Research News

New research collaborative, The Possibilities Project, will work to advance Black students’ well-being in education

By Jenna Somers

A new research collaboration focused on generating and sharing evidence-based Black education solutions has launched under the leadership of Vanderbilt Professor Chezare Warren. According to its mission statement, The Possibilities Project “is an arts-informed knowledge hub committed to improving Black students’ well-being in education and beyond.” The collaborative will serve as both a research laboratory and a convener of scholars, practitioners, and policymakers committed to advancing Black education solutions related to, and building from, Black children’s possibility.

“We are a collaborative whose mission is guided by the question, ‘What does it mean for Black children’s possibility, rather than their problems, to anchor efforts aimed at transforming their education experience?’” said Warren, associate professor of leadership policy, and organizations at Vanderbilt’s Peabody College of education and human development. “I’m very much interested in understanding how the concept of possibility is an essential philosophical intervention to guide our efforts to transform Black educational outcomes. I also wanted to create a space and infrastructure to think about possibility in innovative ways—to leverage art as a medium for knowledge dissemination, and in doing this work, steadily draw inspiration from the philosophies and orientations of activists in the Black radical tradition.”

group of people at a party talking
Chezare Warren speaking at The Possibilities Project soft launch.  (Photo by Ashley Mia Photo)

The Possibilities Project held a soft launch event at the American Educational Research Association’s annual meeting in April, attended by more than 75 scholars, education practitioners, civic leaders, and policy advocates. The recently launched website updates interested stakeholders about the collaborative’s scholarship and initiatives, as well as amplifies the work of colleagues deeply engaged in projects that are informed by Black children’s possibility. Carla P. Wellborn and De’Ja Wood, doctoral students in the Department of Leadership, Policy, and Organizations and research assistants with The Possibilities Project, work with Warren to conduct research, elevate the collaborative’s programming, and build relationships with potential collaborators.

The Possibilities Project’s inaugural study, “Examining Anti-Racist Restorative Justice as a Site for Black Educational Transformation: A Possibilities Project Case Study,” is supported by a $150,000 grant from the New Venture Fund. Led by Warren, the study will examine how high school-aged Black students experience implementation of a new antiracist restorative justice approach to school discipline—a model intended to replace exclusionary discipline practices that often negatively affect Black children and undermine their educational well-being. The study will build understanding of what happens when schools make structural changes to undo Black youths’ suffering in school, and in this particular case study, the effects of such changes on educators’ orientation to school discipline with Black students. This project exemplifies the types of empirical studies best aligned to the collaborative’s research agenda, which Warren hopes will spotlight the importance of possibility for advancing Black educational transformation.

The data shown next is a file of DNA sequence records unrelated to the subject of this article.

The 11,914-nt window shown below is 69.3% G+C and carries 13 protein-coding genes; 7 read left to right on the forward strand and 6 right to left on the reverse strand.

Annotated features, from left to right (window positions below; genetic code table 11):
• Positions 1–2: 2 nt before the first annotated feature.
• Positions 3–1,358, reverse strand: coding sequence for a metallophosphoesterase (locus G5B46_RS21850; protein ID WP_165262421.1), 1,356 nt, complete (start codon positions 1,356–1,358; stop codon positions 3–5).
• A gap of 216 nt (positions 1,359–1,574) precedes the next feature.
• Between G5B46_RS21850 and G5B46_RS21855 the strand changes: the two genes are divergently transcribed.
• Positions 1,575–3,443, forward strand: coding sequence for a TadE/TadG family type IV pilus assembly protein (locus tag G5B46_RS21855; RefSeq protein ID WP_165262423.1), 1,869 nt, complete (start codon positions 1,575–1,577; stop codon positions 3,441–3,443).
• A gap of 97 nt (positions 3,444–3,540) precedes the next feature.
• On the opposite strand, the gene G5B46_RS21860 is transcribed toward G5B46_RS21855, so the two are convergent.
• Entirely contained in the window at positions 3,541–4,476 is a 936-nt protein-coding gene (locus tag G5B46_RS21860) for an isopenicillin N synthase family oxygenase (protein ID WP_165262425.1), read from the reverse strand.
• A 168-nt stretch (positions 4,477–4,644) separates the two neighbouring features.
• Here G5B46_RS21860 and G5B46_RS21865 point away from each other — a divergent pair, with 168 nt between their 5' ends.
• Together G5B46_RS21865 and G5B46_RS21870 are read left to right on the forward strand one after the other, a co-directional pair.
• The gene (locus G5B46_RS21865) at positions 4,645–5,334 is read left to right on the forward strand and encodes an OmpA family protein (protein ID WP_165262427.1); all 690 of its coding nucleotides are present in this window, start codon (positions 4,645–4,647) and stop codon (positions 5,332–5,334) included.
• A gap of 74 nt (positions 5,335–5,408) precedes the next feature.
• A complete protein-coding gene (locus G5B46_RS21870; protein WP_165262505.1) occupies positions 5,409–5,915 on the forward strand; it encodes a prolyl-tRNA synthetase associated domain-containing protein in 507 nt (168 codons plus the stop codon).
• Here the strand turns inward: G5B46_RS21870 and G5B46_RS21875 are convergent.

Ideas and reflections from his latest book motivated Warren to create the new collaborative. In Centering Possibility in Black Education, Warren “describes practical, antideficit approaches to educating Black children, youth, and young adults.” He was inspired to write the book after reading Freedom Dreams by Robin D.G. Kelley, which catalogues the history and philosophies of artists and intellectuals of the twentieth century African diaspora and Black radical tradition. Warren wrote much of the book in 2020, during the Black Lives Matter protests at the height of COVID-19 pandemic—which greatly affected Black communities and the education of Black children. This period was difficult for Warren, as he writes in the book’s preface, “With every word, every paragraph, every page, and every essay or chapter written in Centering Possibility, I was learning to breathe again…I wrote the book I needed to read in 2020.”

“Afro Artivism: An Evening of Art & Hiphop,” is another example of possible work by the collaborative. This event was funded last year by an Office of the Provost’s inaugural Arts, Discovery, and Innovation grant to support faculty and staff research collaborations with the National Museum of African American Music. Warren collaborated with colleagues at the Student Center for Social Justice and Identity; the Bishop Joseph Johnson Black Cultural Center; the Office of Equity, Diversity, and Inclusion; and the Blair School of Music.

“These are the types of collaborations and projects this arts-informed knowledge hub aspires to engage with, elevate, and amplify,” Warren said. “We want to strengthen Black students’ well-being in education through a focus on their possibility, and that takes all of us—scholars, educators, and policy advocates alike—coming together across many different types of space to discover solutions and put them into practice.”


Follow The Possibilities Project on Instagram and Twitter @tppcollab and visit the website to stay connected.